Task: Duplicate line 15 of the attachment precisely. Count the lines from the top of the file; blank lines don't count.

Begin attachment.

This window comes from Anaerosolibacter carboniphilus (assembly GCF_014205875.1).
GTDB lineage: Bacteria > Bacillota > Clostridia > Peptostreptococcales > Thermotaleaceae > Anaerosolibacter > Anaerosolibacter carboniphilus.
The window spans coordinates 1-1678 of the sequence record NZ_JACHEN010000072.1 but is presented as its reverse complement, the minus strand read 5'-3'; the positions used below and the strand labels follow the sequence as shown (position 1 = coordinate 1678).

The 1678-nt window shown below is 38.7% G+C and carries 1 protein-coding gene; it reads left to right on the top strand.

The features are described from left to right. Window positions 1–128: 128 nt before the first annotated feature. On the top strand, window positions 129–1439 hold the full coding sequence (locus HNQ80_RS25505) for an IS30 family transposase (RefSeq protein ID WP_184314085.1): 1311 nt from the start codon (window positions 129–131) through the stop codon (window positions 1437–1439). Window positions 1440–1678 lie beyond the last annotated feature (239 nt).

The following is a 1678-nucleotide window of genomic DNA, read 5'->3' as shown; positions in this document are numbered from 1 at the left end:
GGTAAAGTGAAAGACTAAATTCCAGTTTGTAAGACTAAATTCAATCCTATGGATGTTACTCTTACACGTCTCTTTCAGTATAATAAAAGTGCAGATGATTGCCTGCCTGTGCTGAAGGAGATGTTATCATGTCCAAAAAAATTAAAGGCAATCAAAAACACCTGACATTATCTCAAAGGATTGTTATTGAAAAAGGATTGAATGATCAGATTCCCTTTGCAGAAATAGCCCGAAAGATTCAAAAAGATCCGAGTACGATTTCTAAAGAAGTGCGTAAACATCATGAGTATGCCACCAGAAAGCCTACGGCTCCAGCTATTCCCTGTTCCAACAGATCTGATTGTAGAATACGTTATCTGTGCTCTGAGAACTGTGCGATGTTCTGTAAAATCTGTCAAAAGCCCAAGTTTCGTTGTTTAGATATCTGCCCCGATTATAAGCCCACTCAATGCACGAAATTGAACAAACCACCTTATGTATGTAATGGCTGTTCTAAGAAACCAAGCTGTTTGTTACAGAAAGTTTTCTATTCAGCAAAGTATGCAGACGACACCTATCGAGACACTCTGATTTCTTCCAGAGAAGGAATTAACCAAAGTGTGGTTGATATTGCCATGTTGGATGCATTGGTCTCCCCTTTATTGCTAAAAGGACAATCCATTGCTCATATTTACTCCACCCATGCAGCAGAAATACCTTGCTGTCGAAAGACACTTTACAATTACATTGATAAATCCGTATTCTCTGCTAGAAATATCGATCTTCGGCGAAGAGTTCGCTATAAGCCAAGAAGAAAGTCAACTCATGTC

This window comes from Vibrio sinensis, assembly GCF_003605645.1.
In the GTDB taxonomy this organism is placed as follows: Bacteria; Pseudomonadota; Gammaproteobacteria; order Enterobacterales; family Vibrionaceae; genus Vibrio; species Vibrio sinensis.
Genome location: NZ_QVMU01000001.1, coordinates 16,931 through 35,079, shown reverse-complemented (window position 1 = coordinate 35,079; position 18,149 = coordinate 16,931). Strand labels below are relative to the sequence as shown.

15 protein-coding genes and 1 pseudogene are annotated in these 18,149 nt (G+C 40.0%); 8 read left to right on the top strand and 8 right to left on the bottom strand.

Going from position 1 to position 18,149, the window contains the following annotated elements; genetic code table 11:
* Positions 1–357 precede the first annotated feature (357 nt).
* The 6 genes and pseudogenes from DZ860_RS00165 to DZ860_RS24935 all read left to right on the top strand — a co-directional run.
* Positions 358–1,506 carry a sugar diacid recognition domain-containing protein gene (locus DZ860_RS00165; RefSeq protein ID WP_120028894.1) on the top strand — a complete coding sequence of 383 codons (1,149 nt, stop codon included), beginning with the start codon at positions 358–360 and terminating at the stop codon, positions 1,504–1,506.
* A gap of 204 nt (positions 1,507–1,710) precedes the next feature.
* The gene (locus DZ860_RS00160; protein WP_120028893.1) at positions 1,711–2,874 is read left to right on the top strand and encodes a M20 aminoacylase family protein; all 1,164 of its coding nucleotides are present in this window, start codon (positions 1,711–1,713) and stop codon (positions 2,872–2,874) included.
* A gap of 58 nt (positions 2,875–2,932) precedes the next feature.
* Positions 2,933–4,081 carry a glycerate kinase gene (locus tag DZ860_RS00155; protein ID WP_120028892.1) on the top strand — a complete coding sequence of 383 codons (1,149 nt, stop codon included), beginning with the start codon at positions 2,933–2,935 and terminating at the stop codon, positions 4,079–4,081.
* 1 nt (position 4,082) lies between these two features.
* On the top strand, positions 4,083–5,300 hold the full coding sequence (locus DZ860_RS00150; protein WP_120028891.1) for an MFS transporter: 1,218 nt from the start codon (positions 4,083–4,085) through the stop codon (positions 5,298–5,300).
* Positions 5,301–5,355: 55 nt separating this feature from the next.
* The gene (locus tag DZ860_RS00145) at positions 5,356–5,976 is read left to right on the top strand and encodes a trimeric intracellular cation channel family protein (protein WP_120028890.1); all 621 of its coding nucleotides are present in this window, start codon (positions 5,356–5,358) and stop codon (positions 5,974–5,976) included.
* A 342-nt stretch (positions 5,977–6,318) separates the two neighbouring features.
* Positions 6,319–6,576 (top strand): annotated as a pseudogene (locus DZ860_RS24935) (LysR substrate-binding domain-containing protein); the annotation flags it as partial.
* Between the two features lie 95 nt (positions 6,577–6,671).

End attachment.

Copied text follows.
* Positions 358–1,506 carry a sugar diacid recognition domain-containing protein gene (locus DZ860_RS00165; RefSeq protein ID WP_120028894.1) on the top strand — a complete coding sequence of 383 codons (1,149 nt, stop codon included), beginning with the start codon at positions 358–360 and terminating at the stop codon, positions 1,504–1,506.